When I look at my daughter, there’s a mirror that somehow she holds up to me. I see myself laid bare, open and vulnerable in ways I never imagined possible. I am challenged and pushed by her to become the person that she sees her dad to be. Now that she’s over a year old, she loves to chant during services with her mom (I’ve occasionally heard her sweet voice from the altar), she kisses and venerates icons, both in the parish and at home, smiles when we take her little hand and “help” her cross herself, and becomes excited when we as a family say, “Amen.” I’m encouraged by her faith, a faith so innocent that trusts. She leads me to long for this and helps me to rely more on God, even reminding me if we don’t pray in the morning (she points and reminds me she has to kiss Jesus and Mary good morning). Despite reading books, listening to podcasts, and attending parenting seminars, I have no real clue what I’m doing here. I now realize I have no clue what I’m doing as a husband or really as an adult; it becomes harder and harder to hide when you have someone who depends so much on you. This honesty with myself has caused me to depend more and more on God, and I pray more now than ever, continually seeking God’s guidance and wisdom in all that I do.

Romanian theologian Dimitru Staniloae penned that, “Orthodox spirituality aims at the perfection of the faithful in Christ. This perfection is rather a mystical union with God through participation in His divine-human life, and Christian perfection requires a whole series of efforts until it is attained.” I haven’t attained that perfection, far from it actually and I don’t have all of the answers on how to get there. I unworthily go through life, usually trying to follow the example of Christ and His saints, to follow the teachings and practices of the Church, praying and fasting, no matter how many times I fall. I can honestly say, I haven’t experienced anything as humbling and enlightening as seeing my daughter look to my wife and me for everything in her life. She depends on us to feed her, change her, carry her (less now than she did before walking, but still), comfort her when she’s sad, mad, or scared as well as things she doesn’t know like making sure she’s on her sleeping schedule and getting her shots. As I look into her eyes and see the way she looks back at me, pure and innocent, full of love and complete dependence, I can, for the first time, concretely understand Christ’s words in the Gospel according to St. Matthew, chapter 18, calling us to “become like children.” I pray I become the father, Christian, and the person my daughter thinks I am and may I learn to see God as she does.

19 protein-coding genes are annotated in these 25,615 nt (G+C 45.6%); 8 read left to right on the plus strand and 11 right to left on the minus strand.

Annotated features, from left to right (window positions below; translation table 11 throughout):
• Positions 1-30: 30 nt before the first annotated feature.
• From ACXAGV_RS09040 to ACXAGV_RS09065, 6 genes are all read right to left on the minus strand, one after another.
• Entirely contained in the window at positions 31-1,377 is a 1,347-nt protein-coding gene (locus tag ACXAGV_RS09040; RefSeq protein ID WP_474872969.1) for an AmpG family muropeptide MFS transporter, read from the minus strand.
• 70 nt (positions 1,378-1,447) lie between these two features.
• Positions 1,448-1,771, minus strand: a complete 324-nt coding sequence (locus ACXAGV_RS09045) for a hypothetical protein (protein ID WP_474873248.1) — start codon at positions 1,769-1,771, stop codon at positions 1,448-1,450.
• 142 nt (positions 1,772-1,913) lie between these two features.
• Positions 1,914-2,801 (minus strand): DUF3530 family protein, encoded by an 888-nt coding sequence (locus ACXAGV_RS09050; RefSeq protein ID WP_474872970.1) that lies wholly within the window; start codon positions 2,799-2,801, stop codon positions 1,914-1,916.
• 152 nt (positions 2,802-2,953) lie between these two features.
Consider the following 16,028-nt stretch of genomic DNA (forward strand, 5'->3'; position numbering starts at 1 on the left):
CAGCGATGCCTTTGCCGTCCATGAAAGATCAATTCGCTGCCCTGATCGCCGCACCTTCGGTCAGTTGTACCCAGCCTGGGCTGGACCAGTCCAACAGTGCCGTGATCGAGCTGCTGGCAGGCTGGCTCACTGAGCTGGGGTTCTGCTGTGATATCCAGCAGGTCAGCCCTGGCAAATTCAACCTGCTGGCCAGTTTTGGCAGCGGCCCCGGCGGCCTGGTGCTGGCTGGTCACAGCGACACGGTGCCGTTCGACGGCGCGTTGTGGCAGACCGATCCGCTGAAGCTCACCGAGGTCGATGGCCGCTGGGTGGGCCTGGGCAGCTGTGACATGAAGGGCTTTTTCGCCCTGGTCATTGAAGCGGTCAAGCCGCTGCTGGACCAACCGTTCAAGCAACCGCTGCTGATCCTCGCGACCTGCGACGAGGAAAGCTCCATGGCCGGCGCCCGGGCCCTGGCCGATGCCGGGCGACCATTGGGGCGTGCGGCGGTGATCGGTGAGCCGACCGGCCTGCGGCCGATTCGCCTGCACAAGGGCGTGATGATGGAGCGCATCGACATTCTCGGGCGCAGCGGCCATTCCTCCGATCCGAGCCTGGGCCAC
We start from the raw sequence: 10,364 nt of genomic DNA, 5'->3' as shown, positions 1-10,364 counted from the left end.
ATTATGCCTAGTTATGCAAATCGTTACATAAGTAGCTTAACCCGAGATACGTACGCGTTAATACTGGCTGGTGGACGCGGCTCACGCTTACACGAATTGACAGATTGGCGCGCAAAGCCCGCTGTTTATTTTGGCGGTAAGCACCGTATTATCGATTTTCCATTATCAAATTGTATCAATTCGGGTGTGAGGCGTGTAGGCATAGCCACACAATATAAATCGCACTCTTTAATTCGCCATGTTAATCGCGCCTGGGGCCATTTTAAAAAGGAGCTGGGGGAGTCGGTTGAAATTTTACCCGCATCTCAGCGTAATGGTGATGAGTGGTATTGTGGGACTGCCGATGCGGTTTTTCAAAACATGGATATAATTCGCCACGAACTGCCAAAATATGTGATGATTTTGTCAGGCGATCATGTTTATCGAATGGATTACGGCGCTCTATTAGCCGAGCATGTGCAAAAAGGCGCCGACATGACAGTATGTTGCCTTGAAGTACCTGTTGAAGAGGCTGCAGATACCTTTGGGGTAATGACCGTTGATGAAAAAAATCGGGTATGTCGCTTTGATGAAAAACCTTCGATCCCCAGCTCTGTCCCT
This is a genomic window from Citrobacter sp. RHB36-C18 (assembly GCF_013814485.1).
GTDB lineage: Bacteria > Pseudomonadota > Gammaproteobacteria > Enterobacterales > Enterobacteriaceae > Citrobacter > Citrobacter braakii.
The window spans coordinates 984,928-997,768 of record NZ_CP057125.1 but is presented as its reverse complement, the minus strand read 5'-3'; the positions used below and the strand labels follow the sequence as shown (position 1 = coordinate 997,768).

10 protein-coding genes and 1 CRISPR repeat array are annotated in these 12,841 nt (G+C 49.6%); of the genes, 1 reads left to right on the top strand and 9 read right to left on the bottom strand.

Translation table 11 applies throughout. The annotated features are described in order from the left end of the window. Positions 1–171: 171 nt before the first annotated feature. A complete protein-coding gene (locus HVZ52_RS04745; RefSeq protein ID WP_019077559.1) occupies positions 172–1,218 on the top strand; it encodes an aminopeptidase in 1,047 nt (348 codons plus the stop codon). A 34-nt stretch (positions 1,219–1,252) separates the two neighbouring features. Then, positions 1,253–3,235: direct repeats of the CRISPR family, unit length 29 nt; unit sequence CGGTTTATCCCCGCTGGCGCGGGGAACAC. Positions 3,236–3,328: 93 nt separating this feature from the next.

I’ll leave you with this, an Orthodox prayer of parents for their children that I use to pray for my daughter:

O God, our heavenly Father, who loves mankind and are a most merciful and compassionate God, have mercy upon Your handmaiden Elise for whom I humbly pray to You to care for and protect. O God, be her guide and guardian in all her endeavors, lead her in the path of Your truth, and draw her nearer to You, so that she may lead a godly and righteous life in Your love as she does Your will in all things. Give her Your grace, and mercy so that she may be patient, hard working, tireless, devout and charitable. Defend her against the assaults of the enemy, and grant her wisdom and strength to resist all temptation and corruption, and direct her in the way of Salvation, through the goodness of Your Son, our Savior Jesus Christ, and the prayers of His Holy Mother and the blessed saints. Amen.

Deacon Thom lives with his wife and daughter in Tulsa where they are active in their parish and the local handmade movement. Deacon Thom joined the Holy Orthodox Church during his time at Oral Roberts University and has continued his studies in Orthodox theology, obtaining a master’s degree and loves to share the beauty of the faith with everyone he can as he continues to strive for Christ.